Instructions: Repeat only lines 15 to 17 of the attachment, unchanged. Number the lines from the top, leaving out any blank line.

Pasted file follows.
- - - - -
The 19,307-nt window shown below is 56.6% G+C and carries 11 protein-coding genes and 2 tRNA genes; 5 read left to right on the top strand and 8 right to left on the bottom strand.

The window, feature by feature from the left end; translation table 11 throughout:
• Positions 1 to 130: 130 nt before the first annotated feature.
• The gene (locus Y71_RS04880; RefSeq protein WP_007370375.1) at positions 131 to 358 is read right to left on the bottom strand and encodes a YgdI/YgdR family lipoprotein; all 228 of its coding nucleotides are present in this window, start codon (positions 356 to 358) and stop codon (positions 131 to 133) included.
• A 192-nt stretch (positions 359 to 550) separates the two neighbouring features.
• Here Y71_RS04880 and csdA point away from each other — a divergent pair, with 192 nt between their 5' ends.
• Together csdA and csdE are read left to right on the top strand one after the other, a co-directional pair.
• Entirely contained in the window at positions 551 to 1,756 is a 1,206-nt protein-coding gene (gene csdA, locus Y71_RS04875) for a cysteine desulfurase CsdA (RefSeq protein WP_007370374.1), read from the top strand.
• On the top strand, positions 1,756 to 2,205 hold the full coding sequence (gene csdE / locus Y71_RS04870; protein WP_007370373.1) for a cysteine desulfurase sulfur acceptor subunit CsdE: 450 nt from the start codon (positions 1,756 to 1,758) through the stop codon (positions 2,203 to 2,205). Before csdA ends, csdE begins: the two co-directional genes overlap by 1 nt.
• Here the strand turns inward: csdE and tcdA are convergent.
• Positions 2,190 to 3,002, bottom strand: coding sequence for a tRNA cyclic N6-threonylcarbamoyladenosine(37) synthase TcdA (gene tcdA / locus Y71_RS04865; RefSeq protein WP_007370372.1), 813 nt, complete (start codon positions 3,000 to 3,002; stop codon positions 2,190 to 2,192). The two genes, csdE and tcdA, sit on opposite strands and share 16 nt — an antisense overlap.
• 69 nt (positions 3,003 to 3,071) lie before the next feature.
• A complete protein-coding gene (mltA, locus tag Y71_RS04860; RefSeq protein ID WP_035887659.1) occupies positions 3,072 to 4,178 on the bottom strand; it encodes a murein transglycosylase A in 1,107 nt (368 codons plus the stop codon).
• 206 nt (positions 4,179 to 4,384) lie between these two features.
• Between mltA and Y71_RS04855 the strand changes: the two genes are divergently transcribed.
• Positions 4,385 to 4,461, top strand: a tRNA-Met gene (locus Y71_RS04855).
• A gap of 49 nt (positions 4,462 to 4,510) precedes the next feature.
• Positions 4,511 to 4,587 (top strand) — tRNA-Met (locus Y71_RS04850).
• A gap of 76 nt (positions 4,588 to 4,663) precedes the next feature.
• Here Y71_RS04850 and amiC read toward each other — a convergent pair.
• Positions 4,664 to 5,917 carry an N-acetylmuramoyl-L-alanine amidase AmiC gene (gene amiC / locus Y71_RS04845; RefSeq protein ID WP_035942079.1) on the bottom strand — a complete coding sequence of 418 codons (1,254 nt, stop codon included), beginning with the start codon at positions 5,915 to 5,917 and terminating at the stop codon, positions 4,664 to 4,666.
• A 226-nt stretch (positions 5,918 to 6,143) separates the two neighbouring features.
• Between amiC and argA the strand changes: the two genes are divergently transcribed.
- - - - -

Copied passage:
• Between mltA and Y71_RS04855 the strand changes: the two genes are divergently transcribed.
• Positions 4,385 to 4,461, top strand: a tRNA-Met gene (locus Y71_RS04855).
• A gap of 49 nt (positions 4,462 to 4,510) precedes the next feature.